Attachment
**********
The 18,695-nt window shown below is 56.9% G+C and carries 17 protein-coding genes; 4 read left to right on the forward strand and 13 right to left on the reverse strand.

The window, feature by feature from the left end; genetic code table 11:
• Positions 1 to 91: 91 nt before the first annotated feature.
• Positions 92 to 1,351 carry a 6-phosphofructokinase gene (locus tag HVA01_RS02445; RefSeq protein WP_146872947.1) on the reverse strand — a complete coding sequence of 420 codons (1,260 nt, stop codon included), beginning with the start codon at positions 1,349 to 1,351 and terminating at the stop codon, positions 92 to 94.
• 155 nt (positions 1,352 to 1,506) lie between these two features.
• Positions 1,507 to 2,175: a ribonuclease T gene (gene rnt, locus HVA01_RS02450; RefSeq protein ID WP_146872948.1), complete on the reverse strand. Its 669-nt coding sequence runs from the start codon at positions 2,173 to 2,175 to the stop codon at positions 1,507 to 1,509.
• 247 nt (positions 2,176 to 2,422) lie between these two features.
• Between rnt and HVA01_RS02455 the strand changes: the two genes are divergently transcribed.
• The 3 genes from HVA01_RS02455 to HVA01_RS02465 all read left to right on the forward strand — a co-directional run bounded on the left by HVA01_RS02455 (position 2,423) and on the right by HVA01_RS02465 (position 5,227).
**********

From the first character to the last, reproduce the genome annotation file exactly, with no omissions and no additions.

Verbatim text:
The 18,695-nt window shown below is 56.9% G+C and carries 17 protein-coding genes; 4 read left to right on the forward strand and 13 right to left on the reverse strand.

The window, feature by feature from the left end; genetic code table 11:
• Positions 1 to 91: 91 nt before the first annotated feature.
• Positions 92 to 1,351 carry a 6-phosphofructokinase gene (locus tag HVA01_RS02445; RefSeq protein WP_146872947.1) on the reverse strand — a complete coding sequence of 420 codons (1,260 nt, stop codon included), beginning with the start codon at positions 1,349 to 1,351 and terminating at the stop codon, positions 92 to 94.
• 155 nt (positions 1,352 to 1,506) lie between these two features.
• Positions 1,507 to 2,175: a ribonuclease T gene (gene rnt, locus HVA01_RS02450; RefSeq protein ID WP_146872948.1), complete on the reverse strand. Its 669-nt coding sequence runs from the start codon at positions 2,173 to 2,175 to the stop codon at positions 1,507 to 1,509.
• 247 nt (positions 2,176 to 2,422) lie between these two features.
• Between rnt and HVA01_RS02455 the strand changes: the two genes are divergently transcribed.
• The 3 genes from HVA01_RS02455 to HVA01_RS02465 all read left to right on the forward strand — a co-directional run bounded on the left by HVA01_RS02455 (position 2,423) and on the right by HVA01_RS02465 (position 5,227).